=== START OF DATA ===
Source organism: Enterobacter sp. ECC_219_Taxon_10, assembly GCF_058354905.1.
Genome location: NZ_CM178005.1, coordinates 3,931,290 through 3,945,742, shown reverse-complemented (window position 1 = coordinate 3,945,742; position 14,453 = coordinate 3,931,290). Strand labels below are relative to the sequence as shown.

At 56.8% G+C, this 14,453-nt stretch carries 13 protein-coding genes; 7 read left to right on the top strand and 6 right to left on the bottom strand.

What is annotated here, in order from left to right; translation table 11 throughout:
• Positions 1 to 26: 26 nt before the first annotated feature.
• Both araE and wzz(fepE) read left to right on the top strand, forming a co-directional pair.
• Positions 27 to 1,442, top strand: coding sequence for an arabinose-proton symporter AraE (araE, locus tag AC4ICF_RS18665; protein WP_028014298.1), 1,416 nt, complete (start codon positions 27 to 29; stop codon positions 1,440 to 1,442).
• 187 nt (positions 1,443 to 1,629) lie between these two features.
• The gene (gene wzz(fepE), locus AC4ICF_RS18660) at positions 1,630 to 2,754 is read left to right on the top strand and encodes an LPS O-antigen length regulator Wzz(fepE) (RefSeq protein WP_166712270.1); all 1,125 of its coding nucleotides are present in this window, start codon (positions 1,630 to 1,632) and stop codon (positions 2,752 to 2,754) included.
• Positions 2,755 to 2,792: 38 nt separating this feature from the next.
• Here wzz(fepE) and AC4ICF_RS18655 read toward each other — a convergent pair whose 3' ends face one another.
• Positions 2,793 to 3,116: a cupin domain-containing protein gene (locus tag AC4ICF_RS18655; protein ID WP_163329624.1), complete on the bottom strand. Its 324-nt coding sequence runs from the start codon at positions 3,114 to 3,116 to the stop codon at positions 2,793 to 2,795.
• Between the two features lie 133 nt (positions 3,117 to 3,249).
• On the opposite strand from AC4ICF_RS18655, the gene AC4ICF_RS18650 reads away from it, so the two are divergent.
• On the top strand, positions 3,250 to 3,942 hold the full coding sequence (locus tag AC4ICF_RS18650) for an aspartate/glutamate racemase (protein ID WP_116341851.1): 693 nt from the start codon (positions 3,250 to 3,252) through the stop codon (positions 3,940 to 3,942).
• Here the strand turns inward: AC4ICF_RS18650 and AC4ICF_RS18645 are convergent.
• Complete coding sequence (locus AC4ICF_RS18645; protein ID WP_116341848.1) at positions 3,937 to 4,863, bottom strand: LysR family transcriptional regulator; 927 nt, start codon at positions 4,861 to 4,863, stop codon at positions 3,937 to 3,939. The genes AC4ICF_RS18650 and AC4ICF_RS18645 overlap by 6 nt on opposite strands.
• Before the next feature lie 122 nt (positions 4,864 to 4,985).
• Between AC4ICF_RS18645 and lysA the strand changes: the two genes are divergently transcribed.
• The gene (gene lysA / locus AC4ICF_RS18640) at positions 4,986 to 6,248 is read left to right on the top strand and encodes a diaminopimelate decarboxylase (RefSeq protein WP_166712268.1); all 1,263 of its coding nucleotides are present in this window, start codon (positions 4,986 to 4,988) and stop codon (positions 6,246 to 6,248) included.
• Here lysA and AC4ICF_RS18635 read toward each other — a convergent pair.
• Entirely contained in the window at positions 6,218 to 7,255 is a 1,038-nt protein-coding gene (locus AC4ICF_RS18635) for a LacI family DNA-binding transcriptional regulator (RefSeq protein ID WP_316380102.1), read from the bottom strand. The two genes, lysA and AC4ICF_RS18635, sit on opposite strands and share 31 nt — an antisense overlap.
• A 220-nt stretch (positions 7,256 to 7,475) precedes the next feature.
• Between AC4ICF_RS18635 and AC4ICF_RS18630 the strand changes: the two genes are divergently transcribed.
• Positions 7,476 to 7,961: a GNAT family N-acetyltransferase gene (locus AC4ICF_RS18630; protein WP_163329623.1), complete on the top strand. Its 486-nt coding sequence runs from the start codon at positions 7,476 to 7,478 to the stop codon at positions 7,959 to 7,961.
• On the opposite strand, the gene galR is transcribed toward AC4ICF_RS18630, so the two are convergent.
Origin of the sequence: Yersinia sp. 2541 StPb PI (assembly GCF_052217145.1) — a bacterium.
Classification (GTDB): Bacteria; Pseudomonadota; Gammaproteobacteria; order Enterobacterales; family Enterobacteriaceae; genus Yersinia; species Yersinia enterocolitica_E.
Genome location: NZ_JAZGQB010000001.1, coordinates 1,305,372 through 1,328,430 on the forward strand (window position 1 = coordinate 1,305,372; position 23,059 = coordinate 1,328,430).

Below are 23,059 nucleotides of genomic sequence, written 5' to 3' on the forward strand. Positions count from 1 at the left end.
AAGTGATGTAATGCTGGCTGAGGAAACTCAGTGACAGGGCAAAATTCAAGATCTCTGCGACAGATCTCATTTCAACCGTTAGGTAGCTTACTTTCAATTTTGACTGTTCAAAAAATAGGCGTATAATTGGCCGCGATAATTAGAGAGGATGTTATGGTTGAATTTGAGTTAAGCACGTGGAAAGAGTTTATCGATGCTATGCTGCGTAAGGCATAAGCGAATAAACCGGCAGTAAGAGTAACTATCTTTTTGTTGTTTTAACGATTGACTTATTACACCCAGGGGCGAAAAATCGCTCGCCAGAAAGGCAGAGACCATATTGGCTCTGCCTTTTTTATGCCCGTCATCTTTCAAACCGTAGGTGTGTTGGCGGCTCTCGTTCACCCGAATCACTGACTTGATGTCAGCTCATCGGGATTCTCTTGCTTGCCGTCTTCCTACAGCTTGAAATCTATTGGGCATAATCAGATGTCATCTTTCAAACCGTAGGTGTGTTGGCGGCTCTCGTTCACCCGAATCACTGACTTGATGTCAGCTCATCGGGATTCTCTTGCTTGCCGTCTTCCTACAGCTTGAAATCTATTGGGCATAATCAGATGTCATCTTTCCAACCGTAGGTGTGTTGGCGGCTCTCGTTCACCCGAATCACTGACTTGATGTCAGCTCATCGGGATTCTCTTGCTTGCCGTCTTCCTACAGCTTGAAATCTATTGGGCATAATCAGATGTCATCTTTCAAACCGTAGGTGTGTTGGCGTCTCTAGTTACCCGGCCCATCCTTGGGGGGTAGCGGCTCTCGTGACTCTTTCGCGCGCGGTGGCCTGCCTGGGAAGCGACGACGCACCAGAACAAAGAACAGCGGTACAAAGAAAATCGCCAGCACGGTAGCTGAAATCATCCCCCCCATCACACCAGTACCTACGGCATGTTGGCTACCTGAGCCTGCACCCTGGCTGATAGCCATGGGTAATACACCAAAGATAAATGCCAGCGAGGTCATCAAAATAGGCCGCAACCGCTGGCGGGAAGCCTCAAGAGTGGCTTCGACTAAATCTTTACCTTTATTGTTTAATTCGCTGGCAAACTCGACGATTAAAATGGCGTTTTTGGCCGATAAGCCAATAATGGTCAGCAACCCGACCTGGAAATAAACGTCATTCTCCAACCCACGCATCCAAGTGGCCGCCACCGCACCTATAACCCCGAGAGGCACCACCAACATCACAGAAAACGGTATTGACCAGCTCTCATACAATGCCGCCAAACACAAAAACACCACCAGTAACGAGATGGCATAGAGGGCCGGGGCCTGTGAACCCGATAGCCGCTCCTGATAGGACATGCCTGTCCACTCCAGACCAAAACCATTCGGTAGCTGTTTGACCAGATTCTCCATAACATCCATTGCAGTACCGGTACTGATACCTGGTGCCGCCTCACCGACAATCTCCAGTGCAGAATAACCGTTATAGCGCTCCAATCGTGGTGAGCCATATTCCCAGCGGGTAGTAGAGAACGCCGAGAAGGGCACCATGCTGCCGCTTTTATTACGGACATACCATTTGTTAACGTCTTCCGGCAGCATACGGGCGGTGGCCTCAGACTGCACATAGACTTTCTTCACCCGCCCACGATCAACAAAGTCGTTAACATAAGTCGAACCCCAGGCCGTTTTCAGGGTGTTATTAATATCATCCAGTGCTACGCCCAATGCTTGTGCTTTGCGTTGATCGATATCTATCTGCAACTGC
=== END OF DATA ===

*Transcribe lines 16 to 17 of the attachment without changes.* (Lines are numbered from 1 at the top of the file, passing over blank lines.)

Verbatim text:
• Here the strand turns inward: AC4ICF_RS18650 and AC4ICF_RS18645 are convergent.
• Complete coding sequence (locus AC4ICF_RS18645; protein ID WP_116341848.1) at positions 3,937 to 4,863, bottom strand: LysR family transcriptional regulator; 927 nt, start codon at positions 4,861 to 4,863, stop codon at positions 3,937 to 3,939. The genes AC4ICF_RS18650 and AC4ICF_RS18645 overlap by 6 nt on opposite strands.